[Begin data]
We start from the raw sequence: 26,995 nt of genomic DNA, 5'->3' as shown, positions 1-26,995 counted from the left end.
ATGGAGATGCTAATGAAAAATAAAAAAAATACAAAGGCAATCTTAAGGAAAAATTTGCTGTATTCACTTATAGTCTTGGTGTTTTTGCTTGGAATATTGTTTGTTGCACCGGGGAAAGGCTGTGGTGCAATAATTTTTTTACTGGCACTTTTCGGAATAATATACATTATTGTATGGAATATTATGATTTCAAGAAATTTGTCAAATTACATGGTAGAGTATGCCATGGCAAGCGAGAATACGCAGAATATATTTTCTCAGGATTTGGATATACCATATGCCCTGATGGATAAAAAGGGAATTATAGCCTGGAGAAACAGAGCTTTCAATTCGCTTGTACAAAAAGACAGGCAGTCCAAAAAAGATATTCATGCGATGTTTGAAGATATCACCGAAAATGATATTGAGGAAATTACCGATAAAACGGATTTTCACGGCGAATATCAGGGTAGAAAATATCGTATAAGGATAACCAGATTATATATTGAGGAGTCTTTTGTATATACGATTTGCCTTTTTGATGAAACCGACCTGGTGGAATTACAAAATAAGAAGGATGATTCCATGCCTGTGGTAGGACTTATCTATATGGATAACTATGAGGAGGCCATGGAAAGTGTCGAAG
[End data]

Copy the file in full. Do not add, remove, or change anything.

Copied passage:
We start from the raw sequence: 26,995 nt of genomic DNA, 5'->3' as shown, positions 1-26,995 counted from the left end.
ATGGAGATGCTAATGAAAAATAAAAAAAATACAAAGGCAATCTTAAGGAAAAATTTGCTGTATTCACTTATAGTCTTGGTGTTTTTGCTTGGAATATTGTTTGTTGCACCGGGGAAAGGCTGTGGTGCAATAATTTTTTTACTGGCACTTTTCGGAATAATATACATTATTGTATGGAATATTATGATTTCAAGAAATTTGTCAAATTACATGGTAGAGTATGCCATGGCAAGCGAGAATACGCAGAATATATTTTCTCAGGATTTGGATATACCATATGCCCTGATGGATAAAAAGGGAATTATAGCCTGGAGAAACAGAGCTTTCAATTCGCTTGTACAAAAAGACAGGCAGTCCAAAAAAGATATTCATGCGATGTTTGAAGATATCACCGAAAATGATATTGAGGAAATTACCGATAAAACGGATTTTCACGGCGAATATCAGGGTAGAAAATATCGTATAAGGATAACCAGATTATATATTGAGGAGTCTTTTGTATATACGATTTGCCTTTTTGATGAAACCGACCTGGTGGAATTACAAAATAAGAAGGATGATTCCATGCCTGTGGTAGGACTTATCTATATGGATAACTATGAGGAGGCCATGGAAAGTGTCGAAG